Small bowel obstruction after laparoscopic Roux-en-Y gastric bypass
Background. Despite the proliferation of laparoscopic Roux-en-Y gastric bypass (LRYGBP), postoperative bowel obstructions still occur from mesocolonic constrictions, internal hernias, and anastomotic strictures. Obstructed patients do not present with a characteristic history and physical. Therefore, radiographic studies including upper gastrointestinal films and computed tomography are essential for diagnosing these unique obstructive etiologies after LRYGBP. Methods. From February 2000 to December 2000, 115 patients underwent standard LRYGBP at the Cleveland Clinic Foundation. Retrocolic anastomoses were performed on all patients. Defects at the mesocolon and mesomesentery were closed with interrupted, nonabsorbable sutures. All patients underwent upper gastrointestinal study on the first postoperative day. Results. Six patients developed small bowel obstructions postoperatively. Five of these patients required reexploration. The obstructive etiologies were two mesocolonic constrictions, three internal herniations, and one massive clot at the gastrojejunostomy. Repair of the mesocolonic constrictions involved incising the transverse mesocolon vertically to create a larger window for the Roux limb. Internal herniations were reduced, and defects were reclosed with nonabsorbable sutures. The patient with an obstructive clot was treated endoscopically. Conclusions. Based on these 6 patients, we have altered our technique to antecolic placement of the Roux limb. This technique requires division of the omentum and additional mobilization of the Roux limb mesentery in order to decrease tension at the gastrojejunostomy. Since initiating these changes and closing all iatrogenic defects, we have not experienced further early small bowel obstructions.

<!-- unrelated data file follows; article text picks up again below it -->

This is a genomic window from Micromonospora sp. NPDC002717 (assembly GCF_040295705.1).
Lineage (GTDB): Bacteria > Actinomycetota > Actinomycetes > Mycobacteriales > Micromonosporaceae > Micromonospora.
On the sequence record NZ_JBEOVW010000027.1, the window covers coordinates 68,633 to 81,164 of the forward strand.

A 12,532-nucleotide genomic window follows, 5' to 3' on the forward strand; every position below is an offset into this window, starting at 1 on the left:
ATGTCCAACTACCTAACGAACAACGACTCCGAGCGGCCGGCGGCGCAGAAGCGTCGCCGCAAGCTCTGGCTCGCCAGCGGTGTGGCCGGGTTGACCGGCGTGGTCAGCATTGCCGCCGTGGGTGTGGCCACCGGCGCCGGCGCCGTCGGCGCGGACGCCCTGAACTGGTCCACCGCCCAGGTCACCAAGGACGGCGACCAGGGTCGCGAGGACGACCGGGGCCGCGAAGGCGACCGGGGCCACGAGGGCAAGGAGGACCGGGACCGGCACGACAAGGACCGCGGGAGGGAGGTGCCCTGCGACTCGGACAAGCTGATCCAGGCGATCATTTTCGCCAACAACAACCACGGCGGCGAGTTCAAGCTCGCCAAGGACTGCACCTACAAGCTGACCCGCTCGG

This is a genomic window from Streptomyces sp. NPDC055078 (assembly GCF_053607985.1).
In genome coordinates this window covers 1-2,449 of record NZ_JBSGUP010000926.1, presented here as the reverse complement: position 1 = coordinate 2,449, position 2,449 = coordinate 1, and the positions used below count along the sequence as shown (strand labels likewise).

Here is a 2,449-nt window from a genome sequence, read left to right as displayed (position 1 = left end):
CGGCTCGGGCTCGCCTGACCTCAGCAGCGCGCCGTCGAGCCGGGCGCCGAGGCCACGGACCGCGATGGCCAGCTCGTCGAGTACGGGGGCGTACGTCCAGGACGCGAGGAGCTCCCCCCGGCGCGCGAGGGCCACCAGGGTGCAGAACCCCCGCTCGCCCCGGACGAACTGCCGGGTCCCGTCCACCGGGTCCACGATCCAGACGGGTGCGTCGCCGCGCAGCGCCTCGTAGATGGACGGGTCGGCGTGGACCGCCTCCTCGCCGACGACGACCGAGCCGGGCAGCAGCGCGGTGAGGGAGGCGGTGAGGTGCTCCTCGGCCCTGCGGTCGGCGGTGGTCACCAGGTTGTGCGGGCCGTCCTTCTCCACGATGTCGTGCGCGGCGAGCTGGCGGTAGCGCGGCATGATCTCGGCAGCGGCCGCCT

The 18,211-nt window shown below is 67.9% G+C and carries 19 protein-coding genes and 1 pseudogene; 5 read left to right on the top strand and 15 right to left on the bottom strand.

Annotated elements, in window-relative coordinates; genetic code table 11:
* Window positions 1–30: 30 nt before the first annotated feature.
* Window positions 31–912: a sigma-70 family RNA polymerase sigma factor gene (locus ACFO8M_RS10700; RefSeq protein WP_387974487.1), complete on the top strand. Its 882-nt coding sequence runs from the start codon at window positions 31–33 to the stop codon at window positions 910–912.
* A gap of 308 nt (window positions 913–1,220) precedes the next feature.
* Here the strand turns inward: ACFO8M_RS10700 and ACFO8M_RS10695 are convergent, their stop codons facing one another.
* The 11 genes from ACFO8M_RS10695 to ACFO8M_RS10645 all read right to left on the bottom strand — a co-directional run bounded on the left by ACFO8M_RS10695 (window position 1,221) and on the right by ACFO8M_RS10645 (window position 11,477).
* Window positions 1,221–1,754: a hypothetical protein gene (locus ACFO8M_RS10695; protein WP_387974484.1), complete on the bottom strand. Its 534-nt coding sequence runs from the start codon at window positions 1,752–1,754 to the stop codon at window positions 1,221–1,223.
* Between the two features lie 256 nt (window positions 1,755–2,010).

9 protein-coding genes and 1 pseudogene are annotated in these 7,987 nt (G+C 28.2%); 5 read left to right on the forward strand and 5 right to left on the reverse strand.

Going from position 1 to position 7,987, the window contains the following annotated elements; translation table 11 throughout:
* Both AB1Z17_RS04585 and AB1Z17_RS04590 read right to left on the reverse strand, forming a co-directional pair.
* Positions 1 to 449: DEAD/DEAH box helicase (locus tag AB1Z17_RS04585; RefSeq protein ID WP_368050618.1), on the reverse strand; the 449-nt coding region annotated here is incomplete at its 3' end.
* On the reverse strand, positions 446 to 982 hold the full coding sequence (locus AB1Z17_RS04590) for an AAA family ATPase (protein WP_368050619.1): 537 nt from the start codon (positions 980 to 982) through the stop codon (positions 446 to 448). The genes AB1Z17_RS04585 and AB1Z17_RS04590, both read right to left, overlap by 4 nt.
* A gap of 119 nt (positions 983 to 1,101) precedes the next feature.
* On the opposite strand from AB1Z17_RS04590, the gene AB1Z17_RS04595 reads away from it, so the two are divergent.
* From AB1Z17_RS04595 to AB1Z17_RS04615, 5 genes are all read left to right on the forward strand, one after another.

Felsher, J., Brodsky, J., & Brody, F. (2003). Small bowel obstruction after laparoscopic Roux-en-Y gastric bypass. Surgery, 134 (3). http://dx.doi.org/10.1067/S0039-6060(03)00251-4